Adams: How did you survive?

    Rissell: We got rid of six or seven sales guys and we were down to four and a half employees. A buddy loaned me some free office space. We didn’t have to pay for wifi and they even let us drink their beer.

    It helped that a customer would come to us and say, “We’ll use TSheets if you build feature X or feature Y. And we’d say OK, you have to pay us $1,000 to build that feature. That extended the runway to let us get the plane up in the air.

    Adams: Did you change your pricing?

    Rissell: At that point we raised our prices. It’s a $16 base fee annually and $4 per user per month. That was 2009. We haven’t raised the price since.

    Adams: When did you start to become successful?

    Rissell: In 2010 one of my business mentors recommended the book, The Lean Startup by Eric Ries. I read that in about two or three days. I was only halfway through the book and I realized all of our mistakes, what happened, why they happened and how to correct them. I forced everyone in the entire company to read the book. The premise was, you don’t make decisions based on your gut. You make decisions based on data analytics. We were making all these decisions based on sales people. The book also says, find a way to fail quickly and fail small.

    Adams: What’s the benefit of failing?

    Rissell: When you fail quickly, you can take your lesson learned and pivot. The whole premise was to find what the hell works and what doesn’t work. I know it sounds crazy but that book changed TSheets forever.

    Adams: How did you get clients?

    Rissell: We started testing what our customers wanted and what they were using. We started testing marketing channels. That’s how we started a relationship with Intuit. We did it with one little flat file integration. It’s a spreadsheet where you could push download and you could download all of your time sheets into a spreadsheet. Then you go to QuickBooks and press upload and it would go into QuickBooks. It turns out our customers absolutely love the connection between QuickBooks and TSheets We are the No. 1 app in the QuickBooks ecosystem globally. No one is even close.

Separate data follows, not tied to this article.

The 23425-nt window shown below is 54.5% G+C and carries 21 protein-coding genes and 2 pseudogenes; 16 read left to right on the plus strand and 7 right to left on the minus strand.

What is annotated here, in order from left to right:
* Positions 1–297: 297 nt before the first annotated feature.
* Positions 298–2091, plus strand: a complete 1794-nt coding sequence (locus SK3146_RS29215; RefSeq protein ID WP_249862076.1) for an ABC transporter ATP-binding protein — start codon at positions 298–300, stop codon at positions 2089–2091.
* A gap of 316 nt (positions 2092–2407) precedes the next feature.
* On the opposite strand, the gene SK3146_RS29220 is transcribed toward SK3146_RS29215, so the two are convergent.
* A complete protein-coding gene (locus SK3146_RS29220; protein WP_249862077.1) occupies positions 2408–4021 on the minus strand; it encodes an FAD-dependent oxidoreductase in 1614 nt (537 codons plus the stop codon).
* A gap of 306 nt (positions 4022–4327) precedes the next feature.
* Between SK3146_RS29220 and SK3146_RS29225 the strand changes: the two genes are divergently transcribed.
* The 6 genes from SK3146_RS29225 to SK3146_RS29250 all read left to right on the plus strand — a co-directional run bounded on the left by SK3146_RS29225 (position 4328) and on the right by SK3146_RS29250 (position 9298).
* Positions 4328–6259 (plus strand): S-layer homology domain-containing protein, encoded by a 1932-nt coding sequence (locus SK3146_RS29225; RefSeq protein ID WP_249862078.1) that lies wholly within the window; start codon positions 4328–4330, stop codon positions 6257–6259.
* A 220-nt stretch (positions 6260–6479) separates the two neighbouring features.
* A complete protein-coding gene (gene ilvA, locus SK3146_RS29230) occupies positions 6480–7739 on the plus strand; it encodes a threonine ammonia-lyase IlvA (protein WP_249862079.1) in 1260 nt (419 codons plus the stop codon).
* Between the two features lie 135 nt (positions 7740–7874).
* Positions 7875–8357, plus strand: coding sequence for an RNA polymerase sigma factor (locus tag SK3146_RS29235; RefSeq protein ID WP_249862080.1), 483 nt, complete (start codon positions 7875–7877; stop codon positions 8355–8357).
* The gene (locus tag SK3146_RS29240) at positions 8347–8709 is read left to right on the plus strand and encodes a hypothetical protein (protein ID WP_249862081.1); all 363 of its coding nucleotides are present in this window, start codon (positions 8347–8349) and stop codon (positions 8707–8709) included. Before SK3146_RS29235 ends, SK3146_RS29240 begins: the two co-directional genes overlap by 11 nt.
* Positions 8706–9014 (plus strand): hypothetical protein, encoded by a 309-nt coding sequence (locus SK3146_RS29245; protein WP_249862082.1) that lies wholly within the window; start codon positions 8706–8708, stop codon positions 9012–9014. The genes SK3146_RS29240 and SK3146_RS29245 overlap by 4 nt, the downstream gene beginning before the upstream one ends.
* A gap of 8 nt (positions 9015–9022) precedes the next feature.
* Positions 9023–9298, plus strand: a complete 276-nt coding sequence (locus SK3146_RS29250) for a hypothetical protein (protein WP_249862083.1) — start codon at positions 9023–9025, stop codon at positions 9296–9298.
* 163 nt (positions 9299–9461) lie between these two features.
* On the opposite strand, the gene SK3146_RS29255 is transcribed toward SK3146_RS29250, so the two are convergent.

Adams: How was your cash flow?

    Rissell: My cofounder and I put ourselves on a ridiculously low salary. It was just enough that we could live off our personal savings and have a little bit of income from the company. As our revenues started to grow, we stayed profitable.

    Adams: How much were you paying yourselves, $40,000?

    Rissell: It was even less than that. Prior to Cartridge World, I was a major account manager for Verizon Wireless and I was making $200,000 a year as a sales person. At Cartridge World my personal income was more than that. At TSheets we got lean and mean. I took all the money I’d made, and reinvested it in TSheets. I went all in, which is hard to do. People always say it’s your first million that’s the hard million. I say bulls—. It’s the second million that hurts.

    Adams: You took an outside investment of $15 million in September. Why?

    Rissell: We had offers to get acquired. We have just under 20,000 customers in 53 countries. In the U.S. alone there are currently 2.5 million small businesses using a spreadsheet or paper time cards to track their workers. It’s horrific for the companies and for the workers. We see a huge market opportunity. There are 2 million businesses just in America that are low-hanging fruit that truly need TSheets. There are close to 15 million small businesses across the world that need TSheets. If we captured the market leadership position on a global level, we could be a $30 billion company.

    Adams: Do you think you can get there?

    Rissell: We’re working our faces off to try to do it. There are two things I’m absolutely clear on: I’m not so delusional that I forget how big we are. We’re tiny. If an elephant had a trunk and on a trunk there was a hair and on the hair there was a gnat and on the back of the gnat’s leg he had an itch, that’s how big we are. We are freakin’ tiny and I know it. But the other part is I am delusional enough to think we can become the global market leader and help millions of small businesses across the world. I do believe that!